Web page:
The Islanders turn out to be a tough team on the road
Philadelphia — For the first time in five years Montreal is out of the picture, but despite the absence of all that mystique and tradition, the 1980 Stanley Cup finals between Philadelphia and the New York Islanders loom as an exciting and fascinating matchup in their own right.
The Flyers bring some tradition of their own to the best-of-seven series opening here tonight, having won the cup in both 1974 and '75. They still have many key players from those glory days, too, and the veterans have blended perfectly with an influx of talented youngsters to produce a team which set a National Hockey League record of 35 consecutive games without a loss this past winter en route to the regular season championship.
That looks like a tough combination to beat, but if any team can do it, New York just may be the one. Unlike last year when they won the regular season title only to fold in the playoffs, the Islanders started slowly this time, surged late in the campaign, and seem to have played that old Montreal trick of reaching their peak at just the right moment. The Islanders have incentive, too , trying to win not only the first cup in their own eight- year history but the first for any New York team in 40 years. And last but not least, they have the "away ice advantage!"
Don't laugh. The Islanders, like all teams, may prefer to play in the friendly and familiar surroundings of their own arena, but in this year's playoffs they have been a much tougher opponent on enemy ice.
"We have won every big game we've played so far," says sparkplug center Butch Goring -- but whether by coincidence or not, it happens that except for the clinching semifinal victory over Buffalo every one of those key contests came on the road.
It started in the preliminary round, when the Islanders were upset at home by Los Angeles, thus creating a "must win" situation on the road. They responded by winning both games in LA, closing out the Kings 3-1 in that best-of-five mini-series.
In every series since then, their foes have started out with the so-called "home ice advantage," only to see the Islanders quickly reverse the situation. They stunned the Bruins three times in Boston en route to winning that series 4- 1, then started the semifinals with two straight wins at Buffalo -- a shock from which the Sabres never recovered.
Overall their playoff record is 4-3 at the Coliseum and 7-1 on the road. So much for the home ice advantage.
The Flyers' situation is somewhat different: against a much easier series of opponents (the result of their first place finish), they have pretty well dominated their playoff foes regardless of the site, posting marks of 7- 1 at home and 4-1 on the road.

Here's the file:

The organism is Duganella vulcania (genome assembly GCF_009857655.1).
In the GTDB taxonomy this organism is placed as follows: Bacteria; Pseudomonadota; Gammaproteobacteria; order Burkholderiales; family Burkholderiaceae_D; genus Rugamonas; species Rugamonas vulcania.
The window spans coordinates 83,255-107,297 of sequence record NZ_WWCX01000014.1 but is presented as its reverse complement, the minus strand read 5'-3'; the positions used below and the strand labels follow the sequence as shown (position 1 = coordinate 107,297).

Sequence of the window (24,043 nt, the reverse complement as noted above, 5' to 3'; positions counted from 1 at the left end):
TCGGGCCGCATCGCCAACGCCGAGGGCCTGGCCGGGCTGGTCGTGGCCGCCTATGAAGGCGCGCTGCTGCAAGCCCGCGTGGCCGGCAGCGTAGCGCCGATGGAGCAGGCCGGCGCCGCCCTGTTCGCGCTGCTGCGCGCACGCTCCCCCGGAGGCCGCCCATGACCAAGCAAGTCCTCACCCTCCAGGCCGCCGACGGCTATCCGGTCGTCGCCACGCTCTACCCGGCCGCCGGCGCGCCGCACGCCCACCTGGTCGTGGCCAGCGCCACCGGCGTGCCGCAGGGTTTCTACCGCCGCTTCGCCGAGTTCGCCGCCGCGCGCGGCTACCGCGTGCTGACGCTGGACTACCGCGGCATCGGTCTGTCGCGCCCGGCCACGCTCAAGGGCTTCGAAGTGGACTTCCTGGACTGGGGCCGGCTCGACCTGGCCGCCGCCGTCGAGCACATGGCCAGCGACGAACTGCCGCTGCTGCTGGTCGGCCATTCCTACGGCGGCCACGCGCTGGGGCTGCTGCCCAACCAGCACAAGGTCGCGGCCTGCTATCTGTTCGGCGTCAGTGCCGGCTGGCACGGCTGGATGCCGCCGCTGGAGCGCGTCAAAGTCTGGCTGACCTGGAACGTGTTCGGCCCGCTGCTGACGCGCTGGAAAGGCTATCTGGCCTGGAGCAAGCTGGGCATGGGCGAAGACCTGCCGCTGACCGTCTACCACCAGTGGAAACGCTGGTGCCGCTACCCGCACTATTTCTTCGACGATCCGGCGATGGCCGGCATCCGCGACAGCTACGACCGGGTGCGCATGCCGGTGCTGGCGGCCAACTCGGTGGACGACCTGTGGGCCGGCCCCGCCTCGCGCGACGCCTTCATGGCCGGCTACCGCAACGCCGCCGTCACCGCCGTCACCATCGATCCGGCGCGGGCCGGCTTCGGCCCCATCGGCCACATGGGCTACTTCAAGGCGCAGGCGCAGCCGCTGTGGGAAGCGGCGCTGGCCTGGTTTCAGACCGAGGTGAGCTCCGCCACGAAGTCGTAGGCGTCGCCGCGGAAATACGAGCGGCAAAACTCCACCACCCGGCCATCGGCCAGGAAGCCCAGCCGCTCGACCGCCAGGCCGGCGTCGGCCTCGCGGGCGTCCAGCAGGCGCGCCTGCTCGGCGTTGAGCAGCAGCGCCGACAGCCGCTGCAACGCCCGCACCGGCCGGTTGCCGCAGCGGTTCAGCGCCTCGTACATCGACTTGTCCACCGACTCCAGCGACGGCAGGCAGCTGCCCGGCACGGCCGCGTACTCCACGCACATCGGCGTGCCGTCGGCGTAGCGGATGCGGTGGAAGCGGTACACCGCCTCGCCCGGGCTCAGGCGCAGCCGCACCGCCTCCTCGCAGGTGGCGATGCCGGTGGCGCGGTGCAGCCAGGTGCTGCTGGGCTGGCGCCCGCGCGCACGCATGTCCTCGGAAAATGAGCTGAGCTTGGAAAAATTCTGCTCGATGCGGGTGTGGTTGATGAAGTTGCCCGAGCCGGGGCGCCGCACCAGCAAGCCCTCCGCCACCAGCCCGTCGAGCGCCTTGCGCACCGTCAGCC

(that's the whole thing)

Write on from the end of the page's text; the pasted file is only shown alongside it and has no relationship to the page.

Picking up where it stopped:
Philadelphia still has such established stars as Bobby Clarke, Reggie Leach, Rick MacLeish, Bill Barber, and Jim Watson, while woven in among them now are such younger standouts as Kenny Linseman (this season's team-leading scorer), Brian Propp, Paul Holmgren, and Mel Bridgman.
The goaltending hero of those earlier triumphs, Bernie Parent, is now retired , so there's a drop-off there even though Pete Peeters and Phil Myre have done an adequate job. And Clarke, now in his 11th NHL season, may be a step slower and no longer the perpetual motion, 40-minutes-per-game player of yore. He is still the man everyone looks to in clutch situations, however, as well as the combination tireless worker and smart player who inspired Coach Pat Quinn's comment that, "A hard worker who doesn't think would bust the door down instead of taking the key out. Bobby Clarke would do either, but I think he'd go for the key first."
All-in-all it is an awesome array, both offensively and defensively. And although there was a lot of talk about how the team was trying to tone down its "Broad Street Bullies" image, the Flyers still managed to lead the league in penalties once again this past season. And with holdovers like Bob (Hound) Kelly and Andre (Moose) Dupont, plus younger imitations like Holmgren and Behn Wilson, you can expect the Flyers to be throwing their weight around against the Islanders too.
The only question about the Flyers, in fact, was whether they were perhaps the classic example of the team that had peaked too early. It did seem that way as the club went a bit flat late in the regular season, but the way it has manhandled its playoff opposition seems to indicate that if indeed the players did lose any of their intensity for a while, they have certainly found it again.
The Islanders, meanwhile, are an enigma: a team which has been tremendously successful in a very short space of years, yet one which has lately suffered a succession of playoff failures -- the last two of which were particularly humiliating. In 1978 they appeared to be intimidated by the rough play of an underdog Toronto team and were ousted in a big quarterfinal upset. Then last year after dethroning Montreal as the regular season champion, they were upset again -- this time (oh, unkindest cut of all!) by their crosstown arch-rivals, the New York Rangers.
This year though, things have been very different. The late-season acquisition of center Butch Goring seemed to make everything fall into place for the team -- especially in terms of taking the pressure off the Bryan Trottier, Mike Bossy, Clark Gillies line, which had often seemed to be the team's only legitimate offensive threat. The spectacular play of Billy Smith in goal has been another big factor -- especially in the playoffs, where goaltending always assumes even greater importance than in the regular season.
And perhaps most important of all, the Islanders proved once and for all -- especially in a rough series with Boston -- that they have reached the point where not only are they past being intimidated by such tactics, they are willing and able to hold their own with an opponent who tries to use them.